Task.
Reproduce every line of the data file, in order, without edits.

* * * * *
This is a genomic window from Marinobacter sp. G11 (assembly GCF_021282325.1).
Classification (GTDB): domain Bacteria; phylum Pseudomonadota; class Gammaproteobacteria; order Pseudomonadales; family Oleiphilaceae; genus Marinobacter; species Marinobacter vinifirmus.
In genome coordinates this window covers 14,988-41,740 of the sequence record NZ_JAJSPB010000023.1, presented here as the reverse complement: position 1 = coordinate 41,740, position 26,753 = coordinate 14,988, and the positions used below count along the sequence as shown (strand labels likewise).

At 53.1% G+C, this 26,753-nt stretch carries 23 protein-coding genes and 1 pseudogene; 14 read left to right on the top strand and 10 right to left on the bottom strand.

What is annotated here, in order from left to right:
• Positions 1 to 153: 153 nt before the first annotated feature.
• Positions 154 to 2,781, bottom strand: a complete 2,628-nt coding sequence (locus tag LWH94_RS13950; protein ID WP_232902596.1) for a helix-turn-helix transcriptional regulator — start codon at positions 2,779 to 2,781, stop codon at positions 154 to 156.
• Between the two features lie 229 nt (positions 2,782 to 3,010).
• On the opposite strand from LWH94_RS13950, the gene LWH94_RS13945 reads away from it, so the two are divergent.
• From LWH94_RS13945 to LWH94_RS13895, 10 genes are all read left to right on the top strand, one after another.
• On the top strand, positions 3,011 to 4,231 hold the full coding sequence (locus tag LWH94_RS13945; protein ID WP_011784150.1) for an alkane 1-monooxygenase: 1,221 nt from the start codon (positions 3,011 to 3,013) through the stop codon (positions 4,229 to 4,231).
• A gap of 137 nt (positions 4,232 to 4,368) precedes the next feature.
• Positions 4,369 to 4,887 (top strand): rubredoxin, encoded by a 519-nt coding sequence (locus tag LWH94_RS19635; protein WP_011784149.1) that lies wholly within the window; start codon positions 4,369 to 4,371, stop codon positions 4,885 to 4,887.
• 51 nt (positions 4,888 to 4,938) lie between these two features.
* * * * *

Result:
This is a genomic window from Marinobacter sp. G11 (assembly GCF_021282325.1).
Classification (GTDB): domain Bacteria; phylum Pseudomonadota; class Gammaproteobacteria; order Pseudomonadales; family Oleiphilaceae; genus Marinobacter; species Marinobacter vinifirmus.
In genome coordinates this window covers 14,988-41,740 of the sequence record NZ_JAJSPB010000023.1, presented here as the reverse complement: position 1 = coordinate 41,740, position 26,753 = coordinate 14,988, and the positions used below count along the sequence as shown (strand labels likewise).

At 53.1% G+C, this 26,753-nt stretch carries 23 protein-coding genes and 1 pseudogene; 14 read left to right on the top strand and 10 right to left on the bottom strand.

What is annotated here, in order from left to right:
• Positions 1 to 153: 153 nt before the first annotated feature.
• Positions 154 to 2,781, bottom strand: a complete 2,628-nt coding sequence (locus tag LWH94_RS13950; protein ID WP_232902596.1) for a helix-turn-helix transcriptional regulator — start codon at positions 2,779 to 2,781, stop codon at positions 154 to 156.
• Between the two features lie 229 nt (positions 2,782 to 3,010).
• On the opposite strand from LWH94_RS13950, the gene LWH94_RS13945 reads away from it, so the two are divergent.
• From LWH94_RS13945 to LWH94_RS13895, 10 genes are all read left to right on the top strand, one after another.
• On the top strand, positions 3,011 to 4,231 hold the full coding sequence (locus tag LWH94_RS13945; protein ID WP_011784150.1) for an alkane 1-monooxygenase: 1,221 nt from the start codon (positions 3,011 to 3,013) through the stop codon (positions 4,229 to 4,231).
• A gap of 137 nt (positions 4,232 to 4,368) precedes the next feature.
• Positions 4,369 to 4,887 (top strand): rubredoxin, encoded by a 519-nt coding sequence (locus tag LWH94_RS19635; protein WP_011784149.1) that lies wholly within the window; start codon positions 4,369 to 4,371, stop codon positions 4,885 to 4,887.
• 51 nt (positions 4,888 to 4,938) lie between these two features.